Hypersonic Missile Fails Test-Launch From B-52 Bomber
The Air Force called the ARRW failure “a setback.”
An under-development hypersonic missile failed to launch from the wing of a B-52 bomber during a highly anticipated flight test Monday.
The U.S. Air Force called the failure of the AGM-183A Air-launched Rapid Response Weapon a “a setback in demonstrating its progress in hypersonic weapons.” The U.S military has been racing against China and Russia to field numerous types of hypersonic weapons, which can fly at more than five times the speed of sound.
The ARRW was to launch from the B-52 over the Pacific Ocean. Instead, “the test missile was not able to complete its launch sequence and was safely retained on the aircraft which returned to Edwards AFB,” the Air Force said in an emailed statement.
“While not launching was disappointing, the recent test provided invaluable information to learn from and continue ahead. This is why we test,” Brig. Gen. Heath Collins, Armament Directorate program executive officer, said in the statement.
The Air Force wants to have operational ARRW missiles “in the early 2020s,” according to the statement.
“The weapon system is designed to provide the ability to destroy high-value, time-sensitive targets,” the Air Force said. “It will also expand precision-strike weapon systems’ capabilities by enabling rapid response strikes against heavily defended land targets.”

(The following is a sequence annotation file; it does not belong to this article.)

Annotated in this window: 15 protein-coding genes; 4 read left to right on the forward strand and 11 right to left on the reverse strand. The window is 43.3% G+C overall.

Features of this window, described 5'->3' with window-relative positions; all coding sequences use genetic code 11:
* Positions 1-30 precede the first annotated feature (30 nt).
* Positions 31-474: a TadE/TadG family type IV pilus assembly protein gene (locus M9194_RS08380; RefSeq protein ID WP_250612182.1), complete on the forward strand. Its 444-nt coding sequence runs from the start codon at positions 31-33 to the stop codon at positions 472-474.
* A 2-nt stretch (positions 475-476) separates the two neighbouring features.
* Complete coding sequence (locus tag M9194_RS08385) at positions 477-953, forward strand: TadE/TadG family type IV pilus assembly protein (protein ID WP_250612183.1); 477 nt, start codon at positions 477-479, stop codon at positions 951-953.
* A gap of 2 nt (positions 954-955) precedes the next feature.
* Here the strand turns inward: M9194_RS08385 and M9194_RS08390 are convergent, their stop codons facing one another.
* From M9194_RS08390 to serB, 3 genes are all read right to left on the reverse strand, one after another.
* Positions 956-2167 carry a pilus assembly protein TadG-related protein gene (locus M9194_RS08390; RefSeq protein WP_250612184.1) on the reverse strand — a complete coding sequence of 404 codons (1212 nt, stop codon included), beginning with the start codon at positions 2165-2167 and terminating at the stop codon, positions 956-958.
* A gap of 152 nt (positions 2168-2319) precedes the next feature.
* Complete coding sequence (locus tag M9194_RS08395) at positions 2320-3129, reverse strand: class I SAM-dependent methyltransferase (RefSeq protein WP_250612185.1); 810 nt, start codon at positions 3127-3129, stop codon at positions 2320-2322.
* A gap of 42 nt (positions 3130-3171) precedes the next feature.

Missile maker Lockheed Martin declined to comment about Monday’s flight test and referred all questions to the Air Force “due to the classified nature of the program.”
Lockheed is developing several hypersonic weapons for the U.S. military. At the end of 2020, the company had “north of $3 billion” in hypersonic-related orders, Lockheed CEO Jim Taiclet said on the company’s last quarterly earnings call in January. Taiclet estimated Lockheed getting another $1.5 billion in hypersonic weapon orders this year.
“By the middle of the decade, it's conceivable that that number could be closer to $3 billion,” he said. “You'll start to see some of these limited rate production programs happening. Some of these programs will actually start going into full-scale production.”
New-generation weapons—like ARRW—are among a number of key upgrades planned for the B-52 in the coming years. These improvements will allow the half century-old Cold War-era bombers to remain an important piece of the Pentagon’s arsenal for decades to come.